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ISBN 9783843913225

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978-3-8439-1322-5, Reihe Strömungsmechanik

Isabella Maria Bücker
Experimental Investigation of the In-Cylinder Flow of an Internal Combustion Engine

132 Seiten, Dissertation Rheinisch-Westfälische Technische Hochschule Aachen (2013), Softcover, A5

Zusammenfassung / Abstract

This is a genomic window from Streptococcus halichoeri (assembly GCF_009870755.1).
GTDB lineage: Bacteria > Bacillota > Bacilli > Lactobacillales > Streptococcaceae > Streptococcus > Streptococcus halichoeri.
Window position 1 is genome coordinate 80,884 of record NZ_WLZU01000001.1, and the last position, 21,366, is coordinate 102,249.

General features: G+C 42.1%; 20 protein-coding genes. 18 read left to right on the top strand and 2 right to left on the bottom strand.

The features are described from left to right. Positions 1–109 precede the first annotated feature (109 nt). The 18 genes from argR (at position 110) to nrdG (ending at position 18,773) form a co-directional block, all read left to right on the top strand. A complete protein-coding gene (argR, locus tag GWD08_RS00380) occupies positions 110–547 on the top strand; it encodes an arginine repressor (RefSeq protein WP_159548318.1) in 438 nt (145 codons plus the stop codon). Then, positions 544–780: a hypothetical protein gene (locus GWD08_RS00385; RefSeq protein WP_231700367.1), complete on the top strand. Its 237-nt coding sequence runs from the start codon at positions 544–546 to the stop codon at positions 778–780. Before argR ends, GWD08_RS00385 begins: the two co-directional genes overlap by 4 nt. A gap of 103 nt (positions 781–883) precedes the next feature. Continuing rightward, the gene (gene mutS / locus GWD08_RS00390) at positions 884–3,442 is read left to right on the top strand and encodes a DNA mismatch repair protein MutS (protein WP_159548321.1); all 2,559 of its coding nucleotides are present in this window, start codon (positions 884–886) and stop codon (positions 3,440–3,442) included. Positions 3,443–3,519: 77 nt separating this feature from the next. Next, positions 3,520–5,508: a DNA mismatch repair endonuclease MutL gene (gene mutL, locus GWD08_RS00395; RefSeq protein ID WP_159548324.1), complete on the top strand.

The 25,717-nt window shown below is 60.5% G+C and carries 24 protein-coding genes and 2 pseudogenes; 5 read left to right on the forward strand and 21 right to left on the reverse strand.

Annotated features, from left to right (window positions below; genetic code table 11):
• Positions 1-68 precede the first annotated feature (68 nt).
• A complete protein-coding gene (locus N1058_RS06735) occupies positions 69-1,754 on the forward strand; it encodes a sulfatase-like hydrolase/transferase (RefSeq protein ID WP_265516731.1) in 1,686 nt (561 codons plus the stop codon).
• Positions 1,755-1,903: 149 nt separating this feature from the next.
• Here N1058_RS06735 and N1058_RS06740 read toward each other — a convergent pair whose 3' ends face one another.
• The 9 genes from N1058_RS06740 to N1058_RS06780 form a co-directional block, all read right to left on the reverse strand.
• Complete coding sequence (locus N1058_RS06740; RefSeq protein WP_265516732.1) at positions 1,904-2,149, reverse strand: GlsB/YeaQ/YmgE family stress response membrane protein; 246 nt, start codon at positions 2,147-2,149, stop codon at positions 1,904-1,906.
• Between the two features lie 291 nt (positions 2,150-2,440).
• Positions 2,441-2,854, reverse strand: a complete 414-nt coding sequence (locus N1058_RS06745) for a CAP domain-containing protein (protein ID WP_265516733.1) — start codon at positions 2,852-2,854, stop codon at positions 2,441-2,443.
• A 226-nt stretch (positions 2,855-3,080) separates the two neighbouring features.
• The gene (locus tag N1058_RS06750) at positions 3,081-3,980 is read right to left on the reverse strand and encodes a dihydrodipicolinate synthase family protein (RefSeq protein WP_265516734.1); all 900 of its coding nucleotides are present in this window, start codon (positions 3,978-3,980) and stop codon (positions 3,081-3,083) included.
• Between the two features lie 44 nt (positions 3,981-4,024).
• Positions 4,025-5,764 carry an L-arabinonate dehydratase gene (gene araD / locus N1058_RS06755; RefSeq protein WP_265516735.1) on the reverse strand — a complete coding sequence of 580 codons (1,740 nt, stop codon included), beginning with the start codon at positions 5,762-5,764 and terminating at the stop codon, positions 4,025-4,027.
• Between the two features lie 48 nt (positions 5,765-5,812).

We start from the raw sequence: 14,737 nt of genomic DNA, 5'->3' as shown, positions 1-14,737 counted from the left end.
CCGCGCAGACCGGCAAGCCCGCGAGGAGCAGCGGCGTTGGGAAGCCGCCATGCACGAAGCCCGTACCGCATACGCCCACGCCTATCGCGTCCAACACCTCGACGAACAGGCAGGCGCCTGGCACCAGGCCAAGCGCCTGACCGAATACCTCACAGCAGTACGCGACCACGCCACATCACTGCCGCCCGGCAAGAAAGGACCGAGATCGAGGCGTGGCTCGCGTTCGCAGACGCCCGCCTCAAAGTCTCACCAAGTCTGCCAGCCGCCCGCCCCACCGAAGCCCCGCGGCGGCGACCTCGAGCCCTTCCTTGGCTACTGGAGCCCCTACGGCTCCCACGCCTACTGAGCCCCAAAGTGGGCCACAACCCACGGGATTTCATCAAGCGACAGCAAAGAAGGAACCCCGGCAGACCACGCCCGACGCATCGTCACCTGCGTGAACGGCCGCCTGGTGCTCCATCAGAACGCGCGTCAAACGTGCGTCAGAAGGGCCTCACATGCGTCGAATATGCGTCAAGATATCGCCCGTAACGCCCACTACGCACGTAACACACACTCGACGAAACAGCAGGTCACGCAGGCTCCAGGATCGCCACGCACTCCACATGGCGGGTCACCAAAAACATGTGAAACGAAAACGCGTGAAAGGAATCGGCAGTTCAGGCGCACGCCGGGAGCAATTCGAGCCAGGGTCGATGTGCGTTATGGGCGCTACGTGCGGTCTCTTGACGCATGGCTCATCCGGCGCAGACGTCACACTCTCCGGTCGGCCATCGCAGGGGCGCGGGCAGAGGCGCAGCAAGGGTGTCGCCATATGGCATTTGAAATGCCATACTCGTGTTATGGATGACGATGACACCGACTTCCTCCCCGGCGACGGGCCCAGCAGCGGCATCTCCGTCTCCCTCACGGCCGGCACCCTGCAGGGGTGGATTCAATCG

The in-cylinder flow structures that evolve during the intake and compression strokes of an internal combustion engine are of crucial importance for the mixing and the combustion process, and thus for its efficiency. In this work the non-reacting flow field within the combustion chamber of a motored direct-injection spark-ignition (DISI) engine with tumble intake port is measured. First, a two-velocity component particle-image velocimetry (PIV) system is set up and applied to the flow field in eight axial planes. The results are compared to the results of an engine with low tumble intake port. The superiority of the high tumble intake port for DISI application is pointed out. Furthermore, these measurements demonstrate the three-dimensionality of the flow, which necessitates the measurement of all three velocity components via stereoscopic PIV (SPIV) in multiple planes. Since the SPIV in angular camera setup is applied for the first time to engine in-cylinder flow, the 2C PIV measurements also serve as a reference test case. The arising problems and solutions are discussed in detail. The SPIV is then applied at 15 crank angles during the intake and compression strokes, showing the temporal evolution of the flow field. The flow fields are obtained within a set of 14 axial planes, covering nearly the complete cylinder volume. From these planes, the three-dimensional flow field is reconstructed and analyzed using a new 3D vortex criterion. It is shown that the tumble vortex, which is the dominant flow structure, varies significantly regarding shape, strength, and position throughout the two strokes. The center of the tumble vortex moves clockwise through the combustion chamber. At first, the tumble has a c-shape which turns into an almost straight tube at the end of the compression. The kinetic energy of the flow is conserved by the conservation of the angular momentum of the rotating tumble until late compression. This conservation ensures through the excited air motion an enhancement of the initial air-fuel mixture. Small-scale structures are analyzed by the distribution of the turbulent kinetic energy, which is mainly produced by the turbulent intake air jet and, at a smaller scale, by the disruption of the tumble vortex at the end of the compression. Finally, the flow field is influenced by a variation of the intake valve timing. It is shown how this affects the tumble evolution and thus the energy contained in the flow.